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Beard Science(66)

By:Penny Reid

Sienna Diaz arrived just as Ashley was packing up and giving me instructions about my feet. She’d given me Ibuprofen and said to stay off them as much as possible for the day, but light walking would be fine. She said I should be able to walk normally by tomorrow, as long as it didn’t hurt. But not to wear high heels or stand for too long.

“Feet are resilient, they’re like women that way,” she said, then added with a big smile, “see you later, friend.”

Sienna flashed her dimples as Ashley left us, then turned to me with an exceptionally serious expression which was matched by her tone. “I have a proposition for you.”

I needed a minute. I wasn’t used to being the focus of so much charisma. “Uh, okay, what—”

“Here’s the deal.” She sat on the bed next to me and grabbed my hand, cradling it in her own.

Let me repeat that. Sienna Diaz—movie star, hilarious comedian, and all-round extraordinary human being—sat on the bed next to me and grabbed my hand. And it was not an hallucination.

Life is so weird.

“I am obsessed with your lemon custard cakes,” she confessed on a rush. “Obsessed. But your bakery hasn’t been carrying them for over a week.”

“Oh, sorry about that.”

She shook her head quickly. “Don’t apologize. Here’s the deal: if and when you’re feeling up to it, I want to pay you—handsomely—to keep me well stocked in lemon custard cakes for the next six months. And maybe for the rest of my life. And my children’s lives.”

I cracked a smile because the woman was funny. “You don’t have to pay me. I’ll be happy to do it for you.”

She shook her head. “No. No, no, no. I’m paying you. You’re being put on retainer. I’ll have my lawyer draw up a contract. We’re making this official, because I need those cakes, and I want to be able to hold you accountable in a court of law if you don’t deliver.”

I narrowed my eyes on her, seeing through her demand. Obviously someone had talked to her about my situation.

As though reading my mind, her expression softened and she squeezed my hand. “Yes, I know what happened. These Winston boys are big gossips. But I’m being completely honest with you. Please let me take advantage of you and exploit you for your baking brilliance. Please!” She tugged on my fingers, bringing them to just under her chin as though she were praying. “I’m suffering. I have morning sickness all the time. I’ve lost twenty pounds and I don’t fit in my wedding dress. They’re going to have to use duct tape to keep it on me. I need those cakes!”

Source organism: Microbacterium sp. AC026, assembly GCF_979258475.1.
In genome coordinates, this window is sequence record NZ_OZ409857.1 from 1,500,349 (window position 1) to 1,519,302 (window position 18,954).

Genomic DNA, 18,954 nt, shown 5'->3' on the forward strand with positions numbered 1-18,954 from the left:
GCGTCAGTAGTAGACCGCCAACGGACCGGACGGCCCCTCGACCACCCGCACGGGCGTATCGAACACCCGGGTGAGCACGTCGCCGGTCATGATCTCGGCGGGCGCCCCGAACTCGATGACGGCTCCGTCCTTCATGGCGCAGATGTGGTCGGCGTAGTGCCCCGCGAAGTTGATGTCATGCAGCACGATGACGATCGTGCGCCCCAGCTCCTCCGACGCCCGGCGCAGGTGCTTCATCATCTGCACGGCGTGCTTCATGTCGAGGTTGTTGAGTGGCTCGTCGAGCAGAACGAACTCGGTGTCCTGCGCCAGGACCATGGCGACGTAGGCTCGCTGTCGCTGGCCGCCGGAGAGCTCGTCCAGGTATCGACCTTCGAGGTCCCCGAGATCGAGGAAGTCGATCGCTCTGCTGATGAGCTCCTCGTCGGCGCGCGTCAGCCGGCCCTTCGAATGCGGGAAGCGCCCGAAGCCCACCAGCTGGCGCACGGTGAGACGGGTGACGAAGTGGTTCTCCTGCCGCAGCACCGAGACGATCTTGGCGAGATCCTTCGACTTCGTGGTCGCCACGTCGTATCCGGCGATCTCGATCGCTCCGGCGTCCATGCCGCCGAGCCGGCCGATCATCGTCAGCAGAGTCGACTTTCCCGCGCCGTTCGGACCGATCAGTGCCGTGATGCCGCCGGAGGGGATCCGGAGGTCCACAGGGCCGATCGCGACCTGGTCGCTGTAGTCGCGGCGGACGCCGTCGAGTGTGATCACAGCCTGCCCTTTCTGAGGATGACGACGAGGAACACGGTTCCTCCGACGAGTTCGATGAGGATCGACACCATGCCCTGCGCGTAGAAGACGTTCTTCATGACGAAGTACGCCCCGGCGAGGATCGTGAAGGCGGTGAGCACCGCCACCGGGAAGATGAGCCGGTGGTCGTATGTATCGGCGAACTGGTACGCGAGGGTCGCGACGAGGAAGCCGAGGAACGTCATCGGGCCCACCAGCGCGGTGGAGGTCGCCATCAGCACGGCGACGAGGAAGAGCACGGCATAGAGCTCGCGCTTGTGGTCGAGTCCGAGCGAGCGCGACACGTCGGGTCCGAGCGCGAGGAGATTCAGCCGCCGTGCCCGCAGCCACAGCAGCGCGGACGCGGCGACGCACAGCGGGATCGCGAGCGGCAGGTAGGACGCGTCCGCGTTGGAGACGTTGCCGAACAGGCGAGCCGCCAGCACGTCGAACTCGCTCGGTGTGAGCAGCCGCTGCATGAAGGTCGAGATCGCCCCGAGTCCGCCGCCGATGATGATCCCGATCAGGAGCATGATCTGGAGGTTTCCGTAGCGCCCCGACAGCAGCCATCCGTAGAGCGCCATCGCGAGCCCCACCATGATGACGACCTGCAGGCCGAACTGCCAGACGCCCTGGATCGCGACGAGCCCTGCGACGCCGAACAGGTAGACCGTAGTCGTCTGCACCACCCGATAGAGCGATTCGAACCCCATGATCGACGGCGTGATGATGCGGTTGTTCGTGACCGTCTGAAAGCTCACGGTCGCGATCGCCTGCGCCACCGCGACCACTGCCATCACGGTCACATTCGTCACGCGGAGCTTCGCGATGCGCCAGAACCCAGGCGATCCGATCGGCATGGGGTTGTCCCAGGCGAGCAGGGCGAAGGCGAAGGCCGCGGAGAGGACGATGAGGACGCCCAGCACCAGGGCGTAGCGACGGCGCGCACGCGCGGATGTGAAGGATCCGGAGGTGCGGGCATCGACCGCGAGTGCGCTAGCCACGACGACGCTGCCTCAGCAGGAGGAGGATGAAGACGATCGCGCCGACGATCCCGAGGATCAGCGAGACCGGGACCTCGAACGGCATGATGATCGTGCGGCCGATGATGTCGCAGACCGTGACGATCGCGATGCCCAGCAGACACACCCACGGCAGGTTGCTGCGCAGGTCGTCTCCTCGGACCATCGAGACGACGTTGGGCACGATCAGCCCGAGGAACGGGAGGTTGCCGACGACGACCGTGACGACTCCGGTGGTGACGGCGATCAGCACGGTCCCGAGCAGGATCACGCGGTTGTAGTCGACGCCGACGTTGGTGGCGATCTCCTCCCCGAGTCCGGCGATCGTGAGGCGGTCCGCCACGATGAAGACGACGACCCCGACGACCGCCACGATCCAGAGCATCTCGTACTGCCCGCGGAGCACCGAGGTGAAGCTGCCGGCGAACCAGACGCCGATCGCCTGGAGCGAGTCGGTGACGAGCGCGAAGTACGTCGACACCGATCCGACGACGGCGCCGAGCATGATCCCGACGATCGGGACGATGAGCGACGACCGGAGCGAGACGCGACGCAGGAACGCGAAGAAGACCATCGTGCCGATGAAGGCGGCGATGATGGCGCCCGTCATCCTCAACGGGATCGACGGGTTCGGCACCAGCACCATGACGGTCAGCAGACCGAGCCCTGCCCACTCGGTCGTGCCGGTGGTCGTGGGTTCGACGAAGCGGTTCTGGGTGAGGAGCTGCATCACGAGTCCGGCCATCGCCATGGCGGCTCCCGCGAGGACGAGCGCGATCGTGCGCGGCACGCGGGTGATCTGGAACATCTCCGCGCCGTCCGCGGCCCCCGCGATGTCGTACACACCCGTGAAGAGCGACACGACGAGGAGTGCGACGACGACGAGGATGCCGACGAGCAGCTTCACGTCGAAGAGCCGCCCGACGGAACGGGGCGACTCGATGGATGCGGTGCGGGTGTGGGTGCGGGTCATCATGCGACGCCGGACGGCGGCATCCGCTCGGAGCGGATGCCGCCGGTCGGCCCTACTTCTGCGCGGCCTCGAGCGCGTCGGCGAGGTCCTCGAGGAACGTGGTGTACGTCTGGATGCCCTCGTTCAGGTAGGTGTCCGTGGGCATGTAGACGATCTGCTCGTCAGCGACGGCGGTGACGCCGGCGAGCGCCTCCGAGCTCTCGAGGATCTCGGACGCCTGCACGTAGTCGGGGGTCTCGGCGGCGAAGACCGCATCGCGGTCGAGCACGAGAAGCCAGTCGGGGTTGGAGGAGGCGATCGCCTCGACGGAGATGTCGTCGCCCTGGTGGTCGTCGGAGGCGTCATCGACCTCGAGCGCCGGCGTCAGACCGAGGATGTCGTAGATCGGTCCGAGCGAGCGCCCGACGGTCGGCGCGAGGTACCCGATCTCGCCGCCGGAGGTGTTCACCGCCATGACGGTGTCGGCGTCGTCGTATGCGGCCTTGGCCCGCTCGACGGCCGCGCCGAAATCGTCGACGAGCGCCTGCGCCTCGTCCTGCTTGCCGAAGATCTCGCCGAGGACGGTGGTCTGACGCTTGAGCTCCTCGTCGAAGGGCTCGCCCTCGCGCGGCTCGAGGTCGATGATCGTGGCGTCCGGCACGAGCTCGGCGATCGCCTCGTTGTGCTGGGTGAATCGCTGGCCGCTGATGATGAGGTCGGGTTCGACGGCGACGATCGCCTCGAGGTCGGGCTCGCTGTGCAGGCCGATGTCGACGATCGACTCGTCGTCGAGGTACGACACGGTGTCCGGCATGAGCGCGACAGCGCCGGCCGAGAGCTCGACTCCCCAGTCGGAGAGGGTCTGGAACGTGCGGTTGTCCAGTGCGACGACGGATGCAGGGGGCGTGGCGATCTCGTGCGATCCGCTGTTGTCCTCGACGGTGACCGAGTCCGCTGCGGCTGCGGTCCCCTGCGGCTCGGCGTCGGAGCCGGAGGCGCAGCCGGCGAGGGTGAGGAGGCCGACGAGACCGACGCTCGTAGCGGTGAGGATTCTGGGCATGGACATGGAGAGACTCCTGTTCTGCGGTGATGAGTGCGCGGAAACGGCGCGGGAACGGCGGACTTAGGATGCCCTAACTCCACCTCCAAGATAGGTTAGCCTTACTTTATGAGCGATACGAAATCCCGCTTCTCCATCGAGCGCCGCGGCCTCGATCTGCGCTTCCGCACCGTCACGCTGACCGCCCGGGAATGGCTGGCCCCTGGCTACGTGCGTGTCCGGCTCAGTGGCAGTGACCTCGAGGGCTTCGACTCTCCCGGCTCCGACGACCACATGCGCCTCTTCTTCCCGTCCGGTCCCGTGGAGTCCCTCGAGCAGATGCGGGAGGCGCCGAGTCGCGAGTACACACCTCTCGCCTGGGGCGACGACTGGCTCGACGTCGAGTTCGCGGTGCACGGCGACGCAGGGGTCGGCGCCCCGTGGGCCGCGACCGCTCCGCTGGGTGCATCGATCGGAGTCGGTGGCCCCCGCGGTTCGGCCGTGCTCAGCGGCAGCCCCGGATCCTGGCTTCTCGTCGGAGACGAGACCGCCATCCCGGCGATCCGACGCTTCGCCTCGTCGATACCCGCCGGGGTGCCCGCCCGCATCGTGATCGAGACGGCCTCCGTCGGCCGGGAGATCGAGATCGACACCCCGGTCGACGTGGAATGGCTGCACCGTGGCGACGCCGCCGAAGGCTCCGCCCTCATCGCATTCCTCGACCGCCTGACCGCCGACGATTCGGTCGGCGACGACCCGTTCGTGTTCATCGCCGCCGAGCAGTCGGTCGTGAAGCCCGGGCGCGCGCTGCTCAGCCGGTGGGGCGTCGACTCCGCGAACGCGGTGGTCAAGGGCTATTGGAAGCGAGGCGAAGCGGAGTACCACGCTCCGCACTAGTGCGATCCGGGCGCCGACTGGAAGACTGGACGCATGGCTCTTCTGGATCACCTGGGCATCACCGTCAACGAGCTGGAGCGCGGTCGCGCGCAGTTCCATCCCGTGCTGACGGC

Despite everything, she made me laugh. “Fine, yes, I’ll make you the cakes.”

She dropped my hand and stood. “Excellent. Jethro is driving you over to the bank today to get you set up with an account and I’ll have the money wired in.”

“An account? But . . . but I don’t have my wallet or my driver’s license.” I’d been so distraught when I left, grabbing my purse hadn’t occurred to me.

“Cletus and Duane went to your parents’ house this morning and picked up some of your things. Your momma packed your bag, but she wants you to call her. Don’t worry, Duane made sure there were no yellow dresses in the suitcase.” Sienna pulled a phone from her pocket and held it out to me.

It was my phone. I gaped at it and then I gaped at this movie-star angel sent from Heaven to deliver only good news.

I didn’t know what to say, so I just stared at her like a gaping moron.

She flashed a smile then moved to the door, spinning back to me at the last minute. “Also, I believe the Donner Bakery was supposed to make my wedding cake and I believe it cost something like two thousand dollars if my memory serves. Which means you were supposed to make my wedding cake. I’ve called the bakery and cancelled my order. I figure, let’s just cut out the middleman. I’ll add it to your lemon custard cake retainer fee. Assuming your feet will allow it, do you think you could use the kitchen in the carriage house? It has two ovens. And once you tell me exactly what you need, I’ll make sure you have whatever top-of-the-line equipment you require . . .”

Without waiting for my response, she left. I stared at the door for a long moment. Her energy was . . . intense. I liked her, and not just because she was one of those people who are impossible to dislike. She clearly had a good heart. I decided I would take her up on her offer, but one day I’d pay her back. With interest.